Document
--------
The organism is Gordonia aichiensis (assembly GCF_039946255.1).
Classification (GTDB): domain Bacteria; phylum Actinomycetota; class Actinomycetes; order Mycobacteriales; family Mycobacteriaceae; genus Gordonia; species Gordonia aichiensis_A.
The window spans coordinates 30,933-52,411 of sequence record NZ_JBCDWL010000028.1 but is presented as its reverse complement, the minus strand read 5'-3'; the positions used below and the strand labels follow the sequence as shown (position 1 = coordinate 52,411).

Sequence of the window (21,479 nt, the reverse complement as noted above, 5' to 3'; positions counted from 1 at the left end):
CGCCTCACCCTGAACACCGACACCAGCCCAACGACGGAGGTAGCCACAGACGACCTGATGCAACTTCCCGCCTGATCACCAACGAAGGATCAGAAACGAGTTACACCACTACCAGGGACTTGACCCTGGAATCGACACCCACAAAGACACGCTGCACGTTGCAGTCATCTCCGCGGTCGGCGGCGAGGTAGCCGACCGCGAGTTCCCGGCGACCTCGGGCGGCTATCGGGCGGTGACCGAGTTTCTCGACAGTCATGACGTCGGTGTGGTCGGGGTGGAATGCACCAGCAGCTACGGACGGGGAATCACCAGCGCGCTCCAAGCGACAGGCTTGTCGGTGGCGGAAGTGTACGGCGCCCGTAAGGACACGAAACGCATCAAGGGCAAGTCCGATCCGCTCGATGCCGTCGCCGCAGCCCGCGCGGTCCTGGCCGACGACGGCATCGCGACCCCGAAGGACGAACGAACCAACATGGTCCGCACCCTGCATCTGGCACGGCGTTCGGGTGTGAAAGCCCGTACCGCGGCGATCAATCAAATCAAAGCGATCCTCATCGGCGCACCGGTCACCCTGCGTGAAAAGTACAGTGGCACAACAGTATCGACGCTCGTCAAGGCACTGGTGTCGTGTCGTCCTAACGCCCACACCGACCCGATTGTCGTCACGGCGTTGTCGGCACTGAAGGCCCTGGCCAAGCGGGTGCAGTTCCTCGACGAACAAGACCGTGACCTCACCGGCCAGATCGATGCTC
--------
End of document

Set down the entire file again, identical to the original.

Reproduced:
The organism is Gordonia aichiensis (assembly GCF_039946255.1).
Classification (GTDB): domain Bacteria; phylum Actinomycetota; class Actinomycetes; order Mycobacteriales; family Mycobacteriaceae; genus Gordonia; species Gordonia aichiensis_A.
The window spans coordinates 30,933-52,411 of sequence record NZ_JBCDWL010000028.1 but is presented as its reverse complement, the minus strand read 5'-3'; the positions used below and the strand labels follow the sequence as shown (position 1 = coordinate 52,411).

Sequence of the window (21,479 nt, the reverse complement as noted above, 5' to 3'; positions counted from 1 at the left end):
CGCCTCACCCTGAACACCGACACCAGCCCAACGACGGAGGTAGCCACAGACGACCTGATGCAACTTCCCGCCTGATCACCAACGAAGGATCAGAAACGAGTTACACCACTACCAGGGACTTGACCCTGGAATCGACACCCACAAAGACACGCTGCACGTTGCAGTCATCTCCGCGGTCGGCGGCGAGGTAGCCGACCGCGAGTTCCCGGCGACCTCGGGCGGCTATCGGGCGGTGACCGAGTTTCTCGACAGTCATGACGTCGGTGTGGTCGGGGTGGAATGCACCAGCAGCTACGGACGGGGAATCACCAGCGCGCTCCAAGCGACAGGCTTGTCGGTGGCGGAAGTGTACGGCGCCCGTAAGGACACGAAACGCATCAAGGGCAAGTCCGATCCGCTCGATGCCGTCGCCGCAGCCCGCGCGGTCCTGGCCGACGACGGCATCGCGACCCCGAAGGACGAACGAACCAACATGGTCCGCACCCTGCATCTGGCACGGCGTTCGGGTGTGAAAGCCCGTACCGCGGCGATCAATCAAATCAAAGCGATCCTCATCGGCGCACCGGTCACCCTGCGTGAAAAGTACAGTGGCACAACAGTATCGACGCTCGTCAAGGCACTGGTGTCGTGTCGTCCTAACGCCCACACCGACCCGATTGTCGTCACGGCGTTGTCGGCACTGAAGGCCCTGGCCAAGCGGGTGCAGTTCCTCGACGAACAAGACCGTGACCTCACCGGCCAGATCGATGCTC